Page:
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Principal Investigator
Summer Han
Stanford University
Position Title
Assistant Professor
About this CDAS Project
NLST (Learn more about this study)
Project ID
Initial CDAS Request Approval
Dec 8, 2020
Identifying risk factors associated with metastatic progression from non-metastatic primary lung cancer among NLST lung cancer patients
According to the 2009 Surveillance, Epidemiology, and End Results (SEER) data, the 5-year survival rate for lung cancer patients with localized disease at diagnosis is 52%, but the 5-year survival rate for those with distant metastasis at diagnosis is only 3.6%. One of the most common sites of distant metastasis is the brain, among other sites including liver, adrenal glands and bones. Prior studies have shown that out of the non-small cell lung cancer (NSCLC) cases, approximately 10% present with brain metastases at initial diagnosis and 20-50% develop brain metastasis over the course of the disease. Despite high prevalence and low survival of distant metastasis, such as to the brain, little is known about the predictors for metastasis progression from non-metastatic primary lung cancer. Therefore, the goal of this project is to identify risk factors, among demographics, smoking history, nodule characteristics at screening, primary tumor characteristics at diagnosis, family history, medical history, carcinogen exposure history, comorbidities and other clinical factors, and to develop a risk prediction model for metastatic progression from primary lung cancer. The results of this project aim to potentially inform clinical management and metastatic screening at initial primary lung cancer diagnosis.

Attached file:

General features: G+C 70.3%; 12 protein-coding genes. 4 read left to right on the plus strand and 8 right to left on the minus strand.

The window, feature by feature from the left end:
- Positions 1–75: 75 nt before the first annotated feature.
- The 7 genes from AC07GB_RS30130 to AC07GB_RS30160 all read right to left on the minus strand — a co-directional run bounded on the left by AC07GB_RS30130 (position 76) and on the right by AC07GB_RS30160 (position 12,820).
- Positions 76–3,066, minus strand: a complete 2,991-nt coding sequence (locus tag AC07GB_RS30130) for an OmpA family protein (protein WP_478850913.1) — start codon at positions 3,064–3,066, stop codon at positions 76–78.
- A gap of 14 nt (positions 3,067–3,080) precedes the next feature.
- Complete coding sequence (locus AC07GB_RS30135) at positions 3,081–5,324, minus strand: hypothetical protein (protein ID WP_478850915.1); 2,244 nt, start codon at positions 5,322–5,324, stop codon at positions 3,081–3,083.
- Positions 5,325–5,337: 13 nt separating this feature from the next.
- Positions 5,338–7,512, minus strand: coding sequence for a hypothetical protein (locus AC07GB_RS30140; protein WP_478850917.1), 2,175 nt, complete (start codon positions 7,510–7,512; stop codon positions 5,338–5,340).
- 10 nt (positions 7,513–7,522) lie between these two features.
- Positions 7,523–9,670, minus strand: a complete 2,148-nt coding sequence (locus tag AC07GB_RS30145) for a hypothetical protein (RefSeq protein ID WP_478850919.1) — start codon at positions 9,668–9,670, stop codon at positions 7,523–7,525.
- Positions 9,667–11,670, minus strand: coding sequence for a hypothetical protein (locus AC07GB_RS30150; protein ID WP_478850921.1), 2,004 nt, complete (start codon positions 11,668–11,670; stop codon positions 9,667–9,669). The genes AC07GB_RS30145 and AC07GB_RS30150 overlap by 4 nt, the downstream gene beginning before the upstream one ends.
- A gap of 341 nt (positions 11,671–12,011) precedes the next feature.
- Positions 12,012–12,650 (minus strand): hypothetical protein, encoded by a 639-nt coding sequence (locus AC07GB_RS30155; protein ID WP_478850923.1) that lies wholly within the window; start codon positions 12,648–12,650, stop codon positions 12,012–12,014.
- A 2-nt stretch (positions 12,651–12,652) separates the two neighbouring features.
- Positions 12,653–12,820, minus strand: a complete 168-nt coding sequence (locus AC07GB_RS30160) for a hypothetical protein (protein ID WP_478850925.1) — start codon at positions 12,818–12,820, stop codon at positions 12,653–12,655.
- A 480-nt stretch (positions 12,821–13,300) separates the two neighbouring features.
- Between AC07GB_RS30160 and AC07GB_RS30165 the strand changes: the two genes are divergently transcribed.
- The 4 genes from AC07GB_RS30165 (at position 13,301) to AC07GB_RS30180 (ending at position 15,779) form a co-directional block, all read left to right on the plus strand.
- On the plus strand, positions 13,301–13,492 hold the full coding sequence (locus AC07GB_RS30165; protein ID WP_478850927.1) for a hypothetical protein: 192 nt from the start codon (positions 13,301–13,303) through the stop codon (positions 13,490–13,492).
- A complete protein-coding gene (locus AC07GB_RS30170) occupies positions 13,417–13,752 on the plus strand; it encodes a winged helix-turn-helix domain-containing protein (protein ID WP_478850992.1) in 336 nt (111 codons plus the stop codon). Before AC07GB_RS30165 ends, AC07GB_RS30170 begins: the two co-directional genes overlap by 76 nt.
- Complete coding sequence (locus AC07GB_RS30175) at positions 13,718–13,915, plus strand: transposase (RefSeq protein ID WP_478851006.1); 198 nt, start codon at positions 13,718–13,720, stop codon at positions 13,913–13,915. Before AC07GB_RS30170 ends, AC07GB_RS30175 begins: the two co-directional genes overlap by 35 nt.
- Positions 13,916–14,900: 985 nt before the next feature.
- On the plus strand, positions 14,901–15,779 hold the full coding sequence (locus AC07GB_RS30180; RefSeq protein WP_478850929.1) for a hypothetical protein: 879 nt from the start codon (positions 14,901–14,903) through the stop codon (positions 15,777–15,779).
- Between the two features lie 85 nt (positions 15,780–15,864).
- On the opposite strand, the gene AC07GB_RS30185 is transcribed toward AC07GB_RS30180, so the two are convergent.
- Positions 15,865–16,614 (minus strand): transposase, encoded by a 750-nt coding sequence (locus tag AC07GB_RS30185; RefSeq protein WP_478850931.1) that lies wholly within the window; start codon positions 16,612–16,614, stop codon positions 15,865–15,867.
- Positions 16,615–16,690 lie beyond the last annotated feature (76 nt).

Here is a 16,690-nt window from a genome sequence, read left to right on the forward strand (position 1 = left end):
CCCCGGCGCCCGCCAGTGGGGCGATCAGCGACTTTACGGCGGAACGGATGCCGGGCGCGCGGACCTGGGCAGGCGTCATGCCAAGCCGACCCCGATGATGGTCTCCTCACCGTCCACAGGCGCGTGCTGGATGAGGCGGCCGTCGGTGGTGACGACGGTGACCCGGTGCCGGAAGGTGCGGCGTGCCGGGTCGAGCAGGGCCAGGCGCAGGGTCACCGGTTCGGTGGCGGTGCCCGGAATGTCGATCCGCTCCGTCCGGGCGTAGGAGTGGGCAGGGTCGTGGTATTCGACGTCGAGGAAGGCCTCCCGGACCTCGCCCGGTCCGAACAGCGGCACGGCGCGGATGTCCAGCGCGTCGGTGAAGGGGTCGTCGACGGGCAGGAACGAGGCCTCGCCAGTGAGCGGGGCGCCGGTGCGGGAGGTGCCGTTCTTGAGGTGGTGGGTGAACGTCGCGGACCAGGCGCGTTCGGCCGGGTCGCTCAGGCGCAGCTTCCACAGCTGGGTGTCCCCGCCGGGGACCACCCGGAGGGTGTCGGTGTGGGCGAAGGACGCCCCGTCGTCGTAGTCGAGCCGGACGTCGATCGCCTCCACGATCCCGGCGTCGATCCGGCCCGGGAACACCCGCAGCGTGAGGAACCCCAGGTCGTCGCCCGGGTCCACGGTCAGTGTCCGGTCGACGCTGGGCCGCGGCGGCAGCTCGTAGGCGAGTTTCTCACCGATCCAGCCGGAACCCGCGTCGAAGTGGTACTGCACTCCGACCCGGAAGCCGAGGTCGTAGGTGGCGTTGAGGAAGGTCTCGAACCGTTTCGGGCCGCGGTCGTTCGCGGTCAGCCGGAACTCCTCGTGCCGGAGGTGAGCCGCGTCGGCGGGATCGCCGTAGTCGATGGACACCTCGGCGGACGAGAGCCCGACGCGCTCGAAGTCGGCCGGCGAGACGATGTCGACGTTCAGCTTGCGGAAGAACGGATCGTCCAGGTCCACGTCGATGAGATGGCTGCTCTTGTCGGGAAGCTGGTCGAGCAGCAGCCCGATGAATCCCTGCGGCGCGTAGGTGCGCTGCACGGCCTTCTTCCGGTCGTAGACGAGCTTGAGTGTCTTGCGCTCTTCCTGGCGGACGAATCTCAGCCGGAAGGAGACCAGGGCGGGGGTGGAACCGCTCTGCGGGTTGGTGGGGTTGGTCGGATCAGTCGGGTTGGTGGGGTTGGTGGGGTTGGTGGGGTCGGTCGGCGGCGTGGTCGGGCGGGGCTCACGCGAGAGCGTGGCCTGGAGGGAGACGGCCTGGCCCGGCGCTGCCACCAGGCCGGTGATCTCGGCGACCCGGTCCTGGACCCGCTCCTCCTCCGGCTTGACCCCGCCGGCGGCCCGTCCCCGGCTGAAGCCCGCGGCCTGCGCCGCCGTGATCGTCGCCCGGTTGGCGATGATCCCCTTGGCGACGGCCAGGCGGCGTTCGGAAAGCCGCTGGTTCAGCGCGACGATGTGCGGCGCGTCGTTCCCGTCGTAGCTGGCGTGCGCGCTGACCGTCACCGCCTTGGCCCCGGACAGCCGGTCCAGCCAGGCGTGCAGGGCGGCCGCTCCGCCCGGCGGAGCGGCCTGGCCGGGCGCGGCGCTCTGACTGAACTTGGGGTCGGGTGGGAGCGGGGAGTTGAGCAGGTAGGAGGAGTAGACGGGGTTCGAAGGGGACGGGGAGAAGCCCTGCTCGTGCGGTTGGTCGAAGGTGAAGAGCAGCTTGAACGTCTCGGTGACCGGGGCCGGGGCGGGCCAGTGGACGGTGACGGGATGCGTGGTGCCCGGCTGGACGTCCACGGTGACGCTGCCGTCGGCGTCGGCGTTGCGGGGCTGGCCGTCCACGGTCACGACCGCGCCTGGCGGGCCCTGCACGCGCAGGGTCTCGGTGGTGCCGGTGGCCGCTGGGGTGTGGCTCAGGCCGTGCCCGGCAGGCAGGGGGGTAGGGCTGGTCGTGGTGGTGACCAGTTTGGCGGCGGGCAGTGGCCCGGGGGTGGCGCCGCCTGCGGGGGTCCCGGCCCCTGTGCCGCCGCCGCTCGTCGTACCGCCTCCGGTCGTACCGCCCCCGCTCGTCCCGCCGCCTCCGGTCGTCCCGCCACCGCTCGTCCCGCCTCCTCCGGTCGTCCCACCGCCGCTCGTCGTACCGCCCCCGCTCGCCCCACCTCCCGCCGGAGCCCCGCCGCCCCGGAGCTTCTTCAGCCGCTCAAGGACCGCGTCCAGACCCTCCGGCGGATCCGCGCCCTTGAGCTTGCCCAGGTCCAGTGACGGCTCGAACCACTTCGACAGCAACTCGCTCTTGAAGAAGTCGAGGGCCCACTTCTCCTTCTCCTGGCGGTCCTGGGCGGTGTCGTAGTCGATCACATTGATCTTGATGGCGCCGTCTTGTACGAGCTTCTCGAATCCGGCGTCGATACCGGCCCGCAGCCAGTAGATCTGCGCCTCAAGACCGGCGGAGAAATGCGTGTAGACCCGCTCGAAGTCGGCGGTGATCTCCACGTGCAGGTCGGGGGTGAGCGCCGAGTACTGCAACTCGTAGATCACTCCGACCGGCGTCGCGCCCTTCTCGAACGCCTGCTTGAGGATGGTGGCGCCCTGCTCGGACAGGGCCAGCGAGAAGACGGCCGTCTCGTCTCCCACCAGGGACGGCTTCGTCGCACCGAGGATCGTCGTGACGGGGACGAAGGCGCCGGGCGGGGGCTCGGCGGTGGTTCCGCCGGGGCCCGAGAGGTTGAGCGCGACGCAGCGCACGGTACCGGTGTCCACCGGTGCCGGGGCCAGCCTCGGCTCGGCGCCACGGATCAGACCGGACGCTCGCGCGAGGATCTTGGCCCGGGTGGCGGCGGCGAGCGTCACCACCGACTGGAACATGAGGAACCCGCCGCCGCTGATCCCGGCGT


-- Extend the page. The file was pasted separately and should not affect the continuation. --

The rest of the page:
• Characterize lung cancer patients with distant metastatic progression vs. not in the duration of the NLST between 2002 and 2009 (for various metastatic sites)
• Elucidate risk factors and building predictive model of various metastatic sites in subjects with primary lung cancer
• Studying the overall survival from initial diagnosis of lung cancer and from diagnosis of metastases (to various sites)


Chloe Chang Su (Stanford University)
Summer Han (Stanford University)